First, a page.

Former Huddersfield gymnast and pub landlord Brian Hayhurst and his wife Elaine are ex-pats who have lived just outside Fuengirola on the Costa del Sol for 20 years. He writes a regular blog for Huddersfield Hub.

The desperate lack of water throughout southern Spain continues, and I asked my old Huddersfield mate of over 60 years, Allen Conroy, to give his thoughts on the current and future situation as a highly qualified engineer.

For decades he has been CEO of power and water desalination plants across the Middle East – Doha, Abu Dhabi, Dubai, Jordan plus many others, and now settled here on the Costa with his wife Elaine (pictured above).

Allen said: “With depleted reservoirs there are obvious concerns for the future availability of water for the summer of 2024 and ahead here.

“Bringing more water to the area – tankers, bowsers by road and even pipelines. These are costly short-term knee-jerk reactions to a problem which requires a long-term solution.

“I feel the only meaningful alternative to waiting for unpredictable rainfall is the installation of more desalination capacity, close to the demand centre. And the most appropriate process would be RO (Reverse Osmosis).

“The RO system does not come cheap as it requires high pressure pumps plus pre-treated, close control of raw sea water.”

I asked Allen about Spain’s current desalination history. I was most surprised with his awareness of the country’s efforts to satisfy the demand saying: “There is much to do, and soon.”

Meanwhile, hotel groups in Fuengirola have assured holidaymakers there will be “no water shortages this summer as tanks have been installed.”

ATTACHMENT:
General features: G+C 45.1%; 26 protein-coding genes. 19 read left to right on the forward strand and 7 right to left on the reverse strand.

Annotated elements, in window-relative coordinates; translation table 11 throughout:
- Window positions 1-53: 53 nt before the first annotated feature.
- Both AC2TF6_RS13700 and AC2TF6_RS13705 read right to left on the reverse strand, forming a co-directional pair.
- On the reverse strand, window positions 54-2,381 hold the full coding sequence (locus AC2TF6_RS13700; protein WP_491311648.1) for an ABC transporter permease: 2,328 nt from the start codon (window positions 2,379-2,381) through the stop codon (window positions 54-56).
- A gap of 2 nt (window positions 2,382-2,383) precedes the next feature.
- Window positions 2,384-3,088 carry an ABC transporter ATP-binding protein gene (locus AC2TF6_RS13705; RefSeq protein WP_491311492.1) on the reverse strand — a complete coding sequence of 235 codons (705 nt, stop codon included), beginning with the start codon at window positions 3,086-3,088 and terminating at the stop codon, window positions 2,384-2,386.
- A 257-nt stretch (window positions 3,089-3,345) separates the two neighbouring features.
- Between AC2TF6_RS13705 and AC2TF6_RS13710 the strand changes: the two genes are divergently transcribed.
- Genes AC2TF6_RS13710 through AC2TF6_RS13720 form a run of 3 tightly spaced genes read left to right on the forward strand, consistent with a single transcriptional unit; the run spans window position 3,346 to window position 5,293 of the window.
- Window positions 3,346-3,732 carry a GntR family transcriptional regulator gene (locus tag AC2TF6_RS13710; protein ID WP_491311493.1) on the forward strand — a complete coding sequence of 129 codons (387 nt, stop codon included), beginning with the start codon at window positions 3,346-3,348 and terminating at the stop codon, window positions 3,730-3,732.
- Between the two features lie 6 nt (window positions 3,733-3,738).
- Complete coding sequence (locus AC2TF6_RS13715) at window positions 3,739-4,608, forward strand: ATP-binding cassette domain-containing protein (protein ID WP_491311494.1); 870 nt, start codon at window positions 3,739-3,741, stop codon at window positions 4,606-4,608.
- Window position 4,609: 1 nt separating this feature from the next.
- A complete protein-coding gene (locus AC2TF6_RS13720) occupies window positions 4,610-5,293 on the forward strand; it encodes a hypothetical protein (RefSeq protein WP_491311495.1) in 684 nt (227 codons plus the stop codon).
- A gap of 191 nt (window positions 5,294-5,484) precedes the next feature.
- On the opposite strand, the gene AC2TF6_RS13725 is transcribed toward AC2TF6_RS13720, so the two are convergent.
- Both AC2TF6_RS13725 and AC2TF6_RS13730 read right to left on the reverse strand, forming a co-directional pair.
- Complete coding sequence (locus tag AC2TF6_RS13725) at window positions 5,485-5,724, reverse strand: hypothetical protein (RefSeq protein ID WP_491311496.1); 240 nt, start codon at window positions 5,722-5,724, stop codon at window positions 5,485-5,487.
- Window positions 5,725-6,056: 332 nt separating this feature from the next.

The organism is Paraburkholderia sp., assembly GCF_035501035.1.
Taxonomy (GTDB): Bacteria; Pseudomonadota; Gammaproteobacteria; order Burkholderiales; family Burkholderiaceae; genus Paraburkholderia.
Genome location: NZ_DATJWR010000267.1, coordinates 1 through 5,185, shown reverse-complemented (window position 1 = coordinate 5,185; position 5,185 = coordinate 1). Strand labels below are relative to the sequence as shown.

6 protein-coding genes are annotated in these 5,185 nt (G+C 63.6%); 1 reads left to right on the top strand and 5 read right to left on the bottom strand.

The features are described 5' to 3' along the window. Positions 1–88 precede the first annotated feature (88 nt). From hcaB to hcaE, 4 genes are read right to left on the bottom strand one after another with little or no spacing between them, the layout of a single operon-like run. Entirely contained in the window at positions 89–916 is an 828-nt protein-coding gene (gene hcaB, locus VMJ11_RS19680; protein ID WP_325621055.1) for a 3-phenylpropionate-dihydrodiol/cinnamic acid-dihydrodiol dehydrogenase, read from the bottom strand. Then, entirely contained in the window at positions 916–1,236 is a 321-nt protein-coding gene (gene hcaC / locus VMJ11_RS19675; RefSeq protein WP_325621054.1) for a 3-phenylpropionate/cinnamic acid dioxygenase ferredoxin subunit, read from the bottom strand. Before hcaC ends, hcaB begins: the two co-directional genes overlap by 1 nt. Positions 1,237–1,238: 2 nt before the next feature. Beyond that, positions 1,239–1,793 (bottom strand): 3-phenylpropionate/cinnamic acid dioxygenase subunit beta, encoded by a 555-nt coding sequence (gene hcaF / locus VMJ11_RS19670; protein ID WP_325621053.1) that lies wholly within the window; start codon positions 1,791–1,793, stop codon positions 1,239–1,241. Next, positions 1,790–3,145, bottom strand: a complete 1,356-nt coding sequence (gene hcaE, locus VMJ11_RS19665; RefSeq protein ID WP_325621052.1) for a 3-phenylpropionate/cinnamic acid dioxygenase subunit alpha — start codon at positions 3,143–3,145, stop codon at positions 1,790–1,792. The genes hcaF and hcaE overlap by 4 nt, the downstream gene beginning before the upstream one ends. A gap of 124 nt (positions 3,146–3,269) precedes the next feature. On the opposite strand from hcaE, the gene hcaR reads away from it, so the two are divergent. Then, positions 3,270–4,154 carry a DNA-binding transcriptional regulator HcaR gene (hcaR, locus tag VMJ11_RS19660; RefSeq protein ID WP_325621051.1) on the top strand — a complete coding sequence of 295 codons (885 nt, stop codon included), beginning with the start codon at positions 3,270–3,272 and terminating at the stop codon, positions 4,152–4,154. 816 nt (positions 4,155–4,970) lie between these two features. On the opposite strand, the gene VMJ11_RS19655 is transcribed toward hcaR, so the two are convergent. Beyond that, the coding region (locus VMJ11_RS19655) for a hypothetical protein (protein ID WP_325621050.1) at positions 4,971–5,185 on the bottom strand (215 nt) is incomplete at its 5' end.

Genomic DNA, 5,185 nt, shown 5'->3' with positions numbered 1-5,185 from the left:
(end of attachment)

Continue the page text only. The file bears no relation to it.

Allen, apprentice-trained at David Brown’s, added: “It may surprise many to know that there are 765 desal plants in the country and ironically Spain has been a pioneer in the process.

“In fact the first plant in Europe was installed in Lanzarote in 1964 making Spain fifth in the world with 50 years of experience with its internationally recognised design still providing drinking water for the island.”

Allen summarised his four page, fact filled document with questions we all want the answers to:

  • Why has the government hesitated on providing more desalination capacity?
  • Were they expecting more rain (against the backdrop of climate change)?
  • Were they satisfied with the adequacy of reservoir capacity?
  • Were they not expecting the massive overbuilding now taking place which is sapping up water and almost forgetting the farming community?

I thanked Allen for his in-depth knowledge and time spent giving me the information, apologising for my brief summary of his extensive response.

READ MORE: Catch up on Brian’s previous blogs HERE

Valentine’s Day and night passed either side of February 14 with fun and fine dining at many of the restaurants offering romantic meals ranging from basic menus to lavish feasts, some with entertainment in salubrious surroundings.

Although we did have a few days of heavy rain, it was followed by bright sunshine with lots taking to the beaches to enjoy the unusually warm days and nights.

Last year a record of approximately 84 million visitors came to Spain but there is concern that climate change could impact Spanish’s tourism sector. It could be too hot for many!

I sadly missed the annual Rock n’ Roll festival in Torremolinos earlier this month. The town was rammed for several days with 50s and 60s music with many in costumes to match the vibrant atmosphere.

Finally, it’s three years since I was given the opportunity to write voluntarily for Huddersfield Hub by the editor, Martin Shaw. I’m grateful for his support and hope readers enjoy my contributions as much as I enjoy writing them.